“Because this threat of the Delta variant threatens us, we want this younger group that is a little under-vaccinated to stand up. ”
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A Saskatchewan doctor says more young people need to be vaccinated against COVID-19 to prevent extra-infectious variants from gaining a foothold in the province in the fall.
As of Monday, less than 60 percent of Saskatchewan residents aged 12 to 40 had received their first injection of the COVID-19 vaccine, below the provincial average of 70 percent and miles behind the 93 percent uptake among octogenarians.
Infectious disease doctor Dr Satchan Takaya said the Saskatchewan Health Authority is concerned the demographics may be exposed as more infectious variants make inroads, which is why the authority is hoping to bring vaccines. in more workplaces and pop-up places where young people congregate.
“We’re trying really hard,” Takaya said. “Because this threat of the Delta variant threatens us, we want this younger group that is a little under-vaccinated to stand up. “
The number of COVID-19 cases in Saskatchewan has declined in recent weeks. The province reported just 17 new infections on Monday, the lowest daily total since early October. Vaccinations are also at record levels, with more than 120,000 vaccines reported last week.
Most of these injections, however, are for people who have already received their first vaccine. Absorption of the first dose among younger groups increased, but not rapidly. Provincial data suggests that less than 4,000 people received their first injection last week in the 18-29 age group, the largest segment in the province.
Saskatoon Mayor Charlie Clark recently called on young people across the province to get the shots on Twitter, before immediately acknowledging that the population was likely much more active on Instagram.
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There could be a number of reasons for the slower adoption. Younger people became eligible later and at a time when hundreds of thousands of others were also arguing over doses. People aged 12 to 17 are only eligible for the Pfizer vaccine, which is temporarily in short supply. And Takaya believes that many working class people just didn’t have time to wait in a mass vaccination clinic or look for a vaccine in a drugstore. She recently asked patients at a pop-up vaccination clinic in a western Saskatoon grocery store why they had waited so long to get vaccinated.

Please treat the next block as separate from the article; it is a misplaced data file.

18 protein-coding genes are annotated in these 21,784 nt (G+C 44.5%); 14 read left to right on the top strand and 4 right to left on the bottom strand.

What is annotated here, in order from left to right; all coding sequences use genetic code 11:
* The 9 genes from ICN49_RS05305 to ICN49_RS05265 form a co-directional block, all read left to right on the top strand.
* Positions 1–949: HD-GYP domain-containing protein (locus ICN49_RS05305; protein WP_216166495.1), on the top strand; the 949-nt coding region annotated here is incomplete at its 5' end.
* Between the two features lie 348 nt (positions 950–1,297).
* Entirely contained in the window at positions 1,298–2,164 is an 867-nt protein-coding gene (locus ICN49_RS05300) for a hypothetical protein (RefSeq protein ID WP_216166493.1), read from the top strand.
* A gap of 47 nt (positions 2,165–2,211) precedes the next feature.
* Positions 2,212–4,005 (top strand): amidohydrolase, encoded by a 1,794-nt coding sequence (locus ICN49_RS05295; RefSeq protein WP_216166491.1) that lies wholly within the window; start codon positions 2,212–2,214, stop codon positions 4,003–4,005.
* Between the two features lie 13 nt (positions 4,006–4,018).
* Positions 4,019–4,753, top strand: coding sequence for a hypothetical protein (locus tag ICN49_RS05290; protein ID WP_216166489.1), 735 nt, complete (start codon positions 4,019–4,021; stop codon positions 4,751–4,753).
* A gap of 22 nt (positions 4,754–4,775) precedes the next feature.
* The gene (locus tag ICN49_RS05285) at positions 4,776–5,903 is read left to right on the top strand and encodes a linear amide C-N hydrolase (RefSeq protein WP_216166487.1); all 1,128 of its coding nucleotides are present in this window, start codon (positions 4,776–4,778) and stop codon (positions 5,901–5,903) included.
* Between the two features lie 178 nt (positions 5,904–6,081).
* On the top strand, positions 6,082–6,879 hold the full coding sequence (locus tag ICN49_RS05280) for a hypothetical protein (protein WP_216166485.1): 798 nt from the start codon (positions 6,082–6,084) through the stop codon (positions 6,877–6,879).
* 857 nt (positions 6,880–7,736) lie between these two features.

“I was not very polite,” she admitted. “Most of them said it was access. Many of them were laborers, they worked long hours in the construction industry and they couldn’t get by. She said the SHA was exploring more options for pop-up vaccination clinics, including vaccinations in religious centers, workplaces and public spaces as alternatives to the mass vaccination model.
Takaya’s concern is that interest may wane once Saskatchewan abandons all of its remaining public health measures on July 11. She fears that the Delta variant of the virus, which is more contagious and deadly, will worsen in the fall if the population is under-vaccinated. .
“I fear that when we let go of the masks and feel like we are back to normal, people will forget that we are still in there. There’s still a virus, and to make matters worse we have a variant coming up, ”Takaya said.
There were 468 known active cases of COVID-19 as of Monday according to the provincial health ministry. No new deaths have been reported. There were 76 Saskatchewan residents in the hospital, including 13 in intensive care.
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